I get a rosy glow when I do something that makes me money. While green isn’t ever going to be one of my go-to hues for home, my affection for it is inextricably tied to its universal associations with luck and wealth, with nature and sustainability, with spring and the circle of life. Green will always have a place in my heart where regrettably one of my less favorable qualities – envy lives. I hope that with a large amount of awareness and a Birch Stick I am able to beat it back, making way for the dewy rose bud hue of possibility that sits on the precipice of a new day. Ah color.
It’s big business. At $30B in US sales annually, you can bet they don’t just let anyone name the colors, which naturally got me thinking about who does get to name them. Color Theorists/Specialists, Psychologists, and Marketing Professionals with a Lawyer or two thrown in to derail your plans, least you think you’ve got an original when you don’t, can all play a role in the naming process. The process by the way isn’t all flapjacks and silly putty – though the names might incidentally or accidentally make their way into the collection, it’s far more scientific than that.
Color naming falls into four basic categories: Geographical, Experiential, Emotional and Visual. Geographical names are pretty obvious. They evoke the feeling of a place and might be named; Sand Dune, Parisienne Cafe, Turkish Delight, or Ocean Meets Sky. My choice for experiential colors, because if I didn’t make it clear, I’d like to be a Color Marketing Manager that spent more than 10% of my time naming colors would be Cliff Walk, Tango in the Dust, Deep Dive, Runway or Sun Salutation. Emotional can be felt in the names; Bashful, Buttery Bliss, Cruel Crimson, or Naughty Noir. Visual Colors are meant to evoke a thing rather than a place, and bring the hue to mind like Cotton Candy, a pale spun sugary pink or Coffee Bean a rich dark chocolate brown, or Marilyn’s Dress, named by Monroe herself for a color that reminded her of a dress she owned when she was a child that made her happy. Apparently working at Ben Moore did not illicit the same feelings.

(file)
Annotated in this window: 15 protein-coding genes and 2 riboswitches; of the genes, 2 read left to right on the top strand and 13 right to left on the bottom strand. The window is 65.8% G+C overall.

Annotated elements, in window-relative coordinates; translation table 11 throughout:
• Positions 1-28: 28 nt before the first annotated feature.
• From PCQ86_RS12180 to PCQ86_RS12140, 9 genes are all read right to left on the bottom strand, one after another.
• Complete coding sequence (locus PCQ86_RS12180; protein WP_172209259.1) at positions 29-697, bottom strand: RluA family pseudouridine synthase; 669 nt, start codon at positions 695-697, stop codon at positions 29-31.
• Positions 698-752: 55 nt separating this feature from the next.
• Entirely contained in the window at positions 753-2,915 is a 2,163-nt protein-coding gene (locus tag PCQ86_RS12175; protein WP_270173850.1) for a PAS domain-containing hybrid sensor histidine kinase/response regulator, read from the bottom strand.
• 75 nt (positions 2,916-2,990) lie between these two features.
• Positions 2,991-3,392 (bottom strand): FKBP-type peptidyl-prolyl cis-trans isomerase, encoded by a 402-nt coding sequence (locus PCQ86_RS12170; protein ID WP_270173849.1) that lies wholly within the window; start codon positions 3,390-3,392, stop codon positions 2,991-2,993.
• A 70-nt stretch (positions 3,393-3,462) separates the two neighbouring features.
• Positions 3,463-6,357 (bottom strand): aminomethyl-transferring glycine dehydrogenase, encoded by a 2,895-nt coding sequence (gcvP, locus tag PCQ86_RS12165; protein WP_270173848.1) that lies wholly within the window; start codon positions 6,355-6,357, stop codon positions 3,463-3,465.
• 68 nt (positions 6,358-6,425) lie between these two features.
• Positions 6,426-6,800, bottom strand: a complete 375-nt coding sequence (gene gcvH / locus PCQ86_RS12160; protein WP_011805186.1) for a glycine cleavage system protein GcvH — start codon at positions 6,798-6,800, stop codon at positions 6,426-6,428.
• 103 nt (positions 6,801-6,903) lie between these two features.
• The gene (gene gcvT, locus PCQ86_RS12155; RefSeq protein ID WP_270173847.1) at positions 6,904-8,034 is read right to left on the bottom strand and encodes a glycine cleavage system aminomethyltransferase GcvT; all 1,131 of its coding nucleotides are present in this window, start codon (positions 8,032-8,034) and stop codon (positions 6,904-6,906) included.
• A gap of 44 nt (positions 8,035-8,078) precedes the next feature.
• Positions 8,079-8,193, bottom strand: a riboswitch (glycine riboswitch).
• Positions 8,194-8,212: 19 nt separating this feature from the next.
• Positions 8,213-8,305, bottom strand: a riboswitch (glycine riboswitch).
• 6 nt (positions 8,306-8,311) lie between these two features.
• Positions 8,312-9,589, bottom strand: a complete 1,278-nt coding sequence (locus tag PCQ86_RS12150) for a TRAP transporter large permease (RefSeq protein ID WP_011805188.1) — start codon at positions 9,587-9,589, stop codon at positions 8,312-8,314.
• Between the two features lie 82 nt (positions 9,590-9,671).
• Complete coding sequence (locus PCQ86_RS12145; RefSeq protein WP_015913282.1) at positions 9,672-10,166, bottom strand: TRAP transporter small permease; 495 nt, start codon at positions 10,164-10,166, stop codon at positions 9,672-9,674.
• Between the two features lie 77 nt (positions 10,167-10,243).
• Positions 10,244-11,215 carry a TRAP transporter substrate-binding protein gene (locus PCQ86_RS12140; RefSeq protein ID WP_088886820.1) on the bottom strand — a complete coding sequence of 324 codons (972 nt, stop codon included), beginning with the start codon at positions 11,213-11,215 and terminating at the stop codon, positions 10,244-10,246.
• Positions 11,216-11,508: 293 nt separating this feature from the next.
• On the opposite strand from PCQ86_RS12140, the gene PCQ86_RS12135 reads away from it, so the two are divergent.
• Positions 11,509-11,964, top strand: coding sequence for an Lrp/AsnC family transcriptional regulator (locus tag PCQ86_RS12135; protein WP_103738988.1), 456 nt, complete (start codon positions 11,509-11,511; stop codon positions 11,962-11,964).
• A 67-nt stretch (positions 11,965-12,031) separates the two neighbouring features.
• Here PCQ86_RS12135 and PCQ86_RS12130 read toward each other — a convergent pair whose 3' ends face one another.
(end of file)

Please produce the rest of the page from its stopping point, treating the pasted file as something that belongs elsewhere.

As for my color naming career, I am not sure I’d pass the mustard – not a tone you are likely to see me choose, and interestingly very similar to Farrow & Balls Color of the Year – Babouche, which I like for the way it rolls off my tongue and the association with the Moroccan slippers that the men of this country famously wear. Naming has to do double or triple duty. It must win you over in the war between brands that have similar shades. It needs to inspire and forge an emotional connection, and it needs to be true its descriptor. While we adore incongruity in writing, we seek harmony in our homes.